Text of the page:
Clinico-epidemiological study and quality of life assessment in melasma

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Date: September-October 2015
From: Indian Journal of Dermatology(Vol. 60, Issue 5)
Publisher: Medknow Publications and Media Pvt. Ltd.
Document Type: Report
Length: 2,193 words
Lexile Measure: 1290L

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Byline: Ravali. Yalamanchili, Veeranna. Shastry, Jayadev. Betkerur

Background: Melasma is one of the most common and distressing pigmentary disorders presenting to dermatology clinics. The precise cause of melasma remains unknown. It is notably difficult to treat and has a tendency to relapse. Its population prevalence varies according to ethnic composition, skin phototype, and intensity of sun exposure. Due to its frequent facial involvement, the disease has an impact on the quality of life of patients. Aims: To study the clinico-epidemiological pattern, dermascopy, wood's lamp findings and the quality of life in patients with melasma. Settings and Design: Observational/descriptive study. Materials and Methods: Patients with melasma were screened. History, clinical examination, Wood's lamp examination (WLE) and dermoscopy were done. Severity of melasma was assessed by the calculating melasma area severity index (MASI) score. Quality of Life (QOL) was assessed using MELASQOL scale with a standard structured questionnaire. Statistical Analysis: Descriptive, Chi-square test and contingency coefficient analysis. Results: In 140 cases of melasma, 95 (67.9%) were females and 45 (32%) were males. Common age group affected was 31-40 years (65%). Majority were unskilled workers with average sun exposure of more than 4 hours (44%). Family history was observed in 18% cases. Malar type (68%) was the most common pattern observed. Mean MASI score was 5.7. WLE showed dermal type in 69% cases. Common findings on dermoscopy were reticular pigment network with perifollicular sparing and color varying from light to dark brown. Mean MELASQOL score was 28.28, with most patients reporting embarrassment and frustration. Conclusions: This study showed that melasma has a significant negative effect on QOL because though asymptomatic it is disfiguring affecting self-esteem. Dermoscopic examination did not help in differentiating the type of melasma.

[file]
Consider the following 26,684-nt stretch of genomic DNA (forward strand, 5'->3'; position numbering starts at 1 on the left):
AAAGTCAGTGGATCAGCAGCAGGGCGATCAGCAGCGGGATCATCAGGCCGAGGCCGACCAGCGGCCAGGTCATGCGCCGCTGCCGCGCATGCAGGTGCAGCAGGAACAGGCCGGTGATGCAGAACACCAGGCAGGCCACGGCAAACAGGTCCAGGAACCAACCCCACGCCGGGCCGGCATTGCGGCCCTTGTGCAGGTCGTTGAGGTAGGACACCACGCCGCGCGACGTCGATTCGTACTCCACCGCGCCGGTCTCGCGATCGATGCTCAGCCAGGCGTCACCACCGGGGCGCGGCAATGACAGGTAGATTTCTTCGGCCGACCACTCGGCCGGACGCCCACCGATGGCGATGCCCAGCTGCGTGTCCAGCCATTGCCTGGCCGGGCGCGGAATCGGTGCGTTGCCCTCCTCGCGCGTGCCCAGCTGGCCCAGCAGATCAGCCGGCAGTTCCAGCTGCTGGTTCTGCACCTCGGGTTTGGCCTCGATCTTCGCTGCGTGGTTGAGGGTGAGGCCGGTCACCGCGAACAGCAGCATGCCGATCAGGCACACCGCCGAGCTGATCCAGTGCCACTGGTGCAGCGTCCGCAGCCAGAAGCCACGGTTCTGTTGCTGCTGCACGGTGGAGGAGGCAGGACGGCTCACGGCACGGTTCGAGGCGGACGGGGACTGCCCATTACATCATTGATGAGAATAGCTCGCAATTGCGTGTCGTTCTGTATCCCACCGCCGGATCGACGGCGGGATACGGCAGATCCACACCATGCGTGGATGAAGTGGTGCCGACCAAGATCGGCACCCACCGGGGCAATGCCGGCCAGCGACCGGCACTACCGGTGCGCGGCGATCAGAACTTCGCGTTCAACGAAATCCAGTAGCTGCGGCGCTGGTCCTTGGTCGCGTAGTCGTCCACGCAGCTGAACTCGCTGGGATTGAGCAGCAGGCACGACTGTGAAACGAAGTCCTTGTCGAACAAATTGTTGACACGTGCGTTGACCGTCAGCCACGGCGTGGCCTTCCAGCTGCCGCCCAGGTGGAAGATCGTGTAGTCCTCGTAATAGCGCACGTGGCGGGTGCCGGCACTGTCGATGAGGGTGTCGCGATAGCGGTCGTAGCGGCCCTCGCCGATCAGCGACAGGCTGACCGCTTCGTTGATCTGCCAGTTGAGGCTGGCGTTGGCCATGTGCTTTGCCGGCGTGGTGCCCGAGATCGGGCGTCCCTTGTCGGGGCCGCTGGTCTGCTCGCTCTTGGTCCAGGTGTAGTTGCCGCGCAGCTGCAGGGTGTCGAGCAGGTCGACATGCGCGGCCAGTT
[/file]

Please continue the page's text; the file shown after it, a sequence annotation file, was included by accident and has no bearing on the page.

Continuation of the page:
Introduction

My skin is black upon me; and my bones are burned with heat - (Job 30:30).

Since the beginning of human kind, the concept of beauty played a vital role in the existence. The ancient Greeks first described the gospel of beauty. [sup][1]

Human skin color varies from almost black to yellowish pink depending on the density of melanin in the skin. Monotonous skin color is the essence of a vibrant skin. Any mottling in the skin tone had a negative connotation among different cultures. It is an aesthetically displeasing entity. The quotation given above shows the extent of mental trauma; this pigmentary change can cause to the patient. [sup][2] In a survey of 2000 black patients seeking dermatologic care in private practice, the third most commonly cited skin disorders was pigmentary problem, of which post-inflammatory hyperpigmentation, melasma, vitiligo were diagnosed most often. [sup][3]

Though clinico-epidemiological profile of melasma in India has been extensively studied, there is paucity of data on effect on quality of life. Thus, this study is undertaken to study the clinico-epidemiological pattern, dermascopy, Wood's lamp findings and the quality of life in patients with melasma.

Materials and Methods

A hospital-based, descriptive study was conducted from October 2012 to June 2014 at JSS Hospital, Mysore.

The study population includes all melasma patients attending...

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Gale Document Number: GALE|A428504534